Eccentric British songwriter Robyn Hitchcock is the master of the unexpected lyric. Take the opening lines of “The Man Who Loves the Rain” from his exceptional 2022 album, Shufflemania. Over gentle psychedelic guitar playing, he sings, “respect the dead,” followed by the sucker punch: “you will be joining them soon.”
When asked how those lyrics came about, Hitchcock, who is on the phone from London, credits them to an unknown force. “My thoughts, my ideas, my words come from my own head, but I don’t know what puts them there,” he says. “They may all be planted by an external agency.”
The prolific songwriter, whose career began in the late 1970s with English psychedelic rock band the Soft Boys and has released solo albums since 1981’s Black Snake Diamond Role, had an uncharacteristic dry spell of creativity the years after his 2017 self-titled release. “I was writing songs, but I wasn’t really ever finishing them,” he says of this period. “I wasn’t very convinced. I spent a long time working on a collection of piano songs, which I still haven’t finished.”
Thankfully, inspiration struck again after a trip to Mexico and a visit to the palace of Quetzalpapalotl. “I don’t know if I was brushed by the wings of Quetzalcoatl, the feathery serpent god, but I definitely felt some sort of charge when I was down there,” he says. “That actually got me finishing songs again, for which I’m very grateful.”
Hitchcock recorded his part of the album at his home in Nashville before sending it to various musician friends for their contributions at the start of the pandemic lockdown in 2020. The resulting 10-song Shufflemania is immediate sounding and a late-career highlight. It includes stellar special guests, including Johnny Marr, Sean Lennon, Pat Sansone (Wilco) and more.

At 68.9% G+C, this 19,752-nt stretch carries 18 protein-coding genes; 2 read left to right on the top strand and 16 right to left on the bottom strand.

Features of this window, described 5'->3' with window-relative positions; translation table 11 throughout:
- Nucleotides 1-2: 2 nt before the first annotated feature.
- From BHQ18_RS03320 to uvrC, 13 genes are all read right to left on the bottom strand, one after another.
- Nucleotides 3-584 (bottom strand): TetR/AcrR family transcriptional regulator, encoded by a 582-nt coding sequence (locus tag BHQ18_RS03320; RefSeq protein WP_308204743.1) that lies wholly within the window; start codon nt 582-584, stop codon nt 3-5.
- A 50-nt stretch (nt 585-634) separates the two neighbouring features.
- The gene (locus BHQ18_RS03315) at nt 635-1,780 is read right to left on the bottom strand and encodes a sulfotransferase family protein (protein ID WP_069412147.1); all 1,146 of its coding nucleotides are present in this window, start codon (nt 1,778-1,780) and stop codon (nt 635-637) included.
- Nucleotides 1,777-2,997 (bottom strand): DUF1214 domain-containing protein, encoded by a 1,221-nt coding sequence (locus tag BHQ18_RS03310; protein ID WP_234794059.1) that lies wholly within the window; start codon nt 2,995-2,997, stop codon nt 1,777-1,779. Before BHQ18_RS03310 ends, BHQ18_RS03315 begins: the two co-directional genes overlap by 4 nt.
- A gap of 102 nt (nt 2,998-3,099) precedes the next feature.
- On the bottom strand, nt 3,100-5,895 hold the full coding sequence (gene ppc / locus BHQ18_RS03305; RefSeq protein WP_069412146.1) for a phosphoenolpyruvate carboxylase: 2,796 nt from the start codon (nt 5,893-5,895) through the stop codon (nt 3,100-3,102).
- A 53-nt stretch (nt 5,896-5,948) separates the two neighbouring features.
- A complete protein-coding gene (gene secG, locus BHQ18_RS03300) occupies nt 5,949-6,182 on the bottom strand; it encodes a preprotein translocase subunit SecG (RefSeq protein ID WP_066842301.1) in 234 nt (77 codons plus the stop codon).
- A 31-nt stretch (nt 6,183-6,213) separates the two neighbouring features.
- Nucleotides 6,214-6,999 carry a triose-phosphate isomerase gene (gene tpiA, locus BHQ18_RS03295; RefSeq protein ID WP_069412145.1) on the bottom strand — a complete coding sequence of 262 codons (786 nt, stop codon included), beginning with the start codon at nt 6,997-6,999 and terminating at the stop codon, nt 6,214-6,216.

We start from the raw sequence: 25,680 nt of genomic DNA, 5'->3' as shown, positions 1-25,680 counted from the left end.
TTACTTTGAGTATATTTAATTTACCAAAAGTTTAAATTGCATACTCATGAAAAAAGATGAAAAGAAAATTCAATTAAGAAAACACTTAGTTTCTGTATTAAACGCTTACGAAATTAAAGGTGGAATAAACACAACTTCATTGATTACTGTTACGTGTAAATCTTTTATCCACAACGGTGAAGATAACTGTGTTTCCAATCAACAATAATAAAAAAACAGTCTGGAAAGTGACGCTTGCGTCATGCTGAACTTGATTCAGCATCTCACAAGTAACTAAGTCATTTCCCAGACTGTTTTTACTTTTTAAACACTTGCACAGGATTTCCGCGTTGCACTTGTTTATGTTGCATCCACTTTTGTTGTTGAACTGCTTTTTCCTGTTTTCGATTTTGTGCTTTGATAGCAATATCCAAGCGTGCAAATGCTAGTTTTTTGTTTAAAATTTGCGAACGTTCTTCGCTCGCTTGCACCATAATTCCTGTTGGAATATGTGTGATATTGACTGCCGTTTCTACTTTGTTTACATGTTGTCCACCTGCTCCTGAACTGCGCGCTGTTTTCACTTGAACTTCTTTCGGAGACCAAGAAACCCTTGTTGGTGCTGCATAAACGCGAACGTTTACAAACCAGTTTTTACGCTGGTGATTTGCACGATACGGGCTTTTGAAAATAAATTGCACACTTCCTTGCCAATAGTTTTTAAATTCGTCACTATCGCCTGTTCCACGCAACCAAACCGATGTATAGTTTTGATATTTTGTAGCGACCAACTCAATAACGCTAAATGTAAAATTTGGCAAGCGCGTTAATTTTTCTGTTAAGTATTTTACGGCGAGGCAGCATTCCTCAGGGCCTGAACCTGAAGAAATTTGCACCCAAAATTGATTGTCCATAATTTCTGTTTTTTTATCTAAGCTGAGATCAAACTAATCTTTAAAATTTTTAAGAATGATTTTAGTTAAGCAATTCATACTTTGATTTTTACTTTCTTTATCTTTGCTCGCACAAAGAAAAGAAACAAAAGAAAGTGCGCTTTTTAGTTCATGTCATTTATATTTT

It all begins with the rollicking opener “The Shuffle Man,” where Brendan Benson of The Raconteurs plays bass, drums, guitar and sings harmony vocals, while Hitchcock sings lead and plays guitar. From there, shadowy characters haunt the album, including a detective that pops up in the pleasing psychedelia of “The Inner Life of Scorpio” to the atmospheric “Noirer than Noir” and “The Man Who Loves the Rain,” which tips its fedora to the detective fiction of Raymond Chandler.
Another lurking presence in Shufflemania is death itself. It makes an appearance in “Socrates in Thin Air,” which recalls the solo work of John Lennon and the bluesy shuffle “Midnight Tram to Nowhere.” Hitchcock says the subject is not new to his work. “My songs have always had a fair amount of death in them,” he says. “Death is the last gift you open. Nobody really wants to open it, but everyone has to.”
The driving rocker “The Sir Tommy Shovell” was inspired by a simple wish during the Covid lockdowns. “‘Sir Tommy’ is definitely an imaginary pub,” he says. “I was sitting in Nashville thinking, wouldn’t it be lovely to be back in a British pub right now.”
The closing number on Shufflemania is Hitchcock’s own take on the hopeful rock ballad in the tradition of Dylan’s “Blowin’ in the Wind” and Lennon’s “Imagine.” In it, there’s hope for a future when “bullies will not run the human race” and “the color of your skin won’t be the great divide.” “Some people think it is very optimistic, and other people think it is a despairing song,” Hitchcock says. “In a way, it shows what your own mindset is thinking.”
Longtime listeners may be surprised that Hitchcock has lived in Nashville since 2015. His songs are so distinctly British. “I may well have been rewired in a lot of ways to be American, but, at heart, I’m British,” he says. “I have to return to the underworld. I have to go back where it’s damp and dismal. I have to water my roots.”
Hitchcock will perform songs from Shufflemania and other albums from his storied career with a band by San Francisco songwriter Kelley Stoltz for his Santa Cruz show. Hitchcock is turning 70 in March and plans to keep writing songs, though he says he will most likely perform less frequently. “I don’t know how much more I’m going to be doing any of this,” he adds. “So, I would say if you want to see me with a band, this is a very good opportunity. I don’t think there will necessarily be another one.”
Robyn Hitchcock performs Wednesday, March 22, at 7:30pm. $36.75 plus fees. Kuumbwa Jazz Center, 320-2 Cedar St., Santa Cruz. folkyeah.com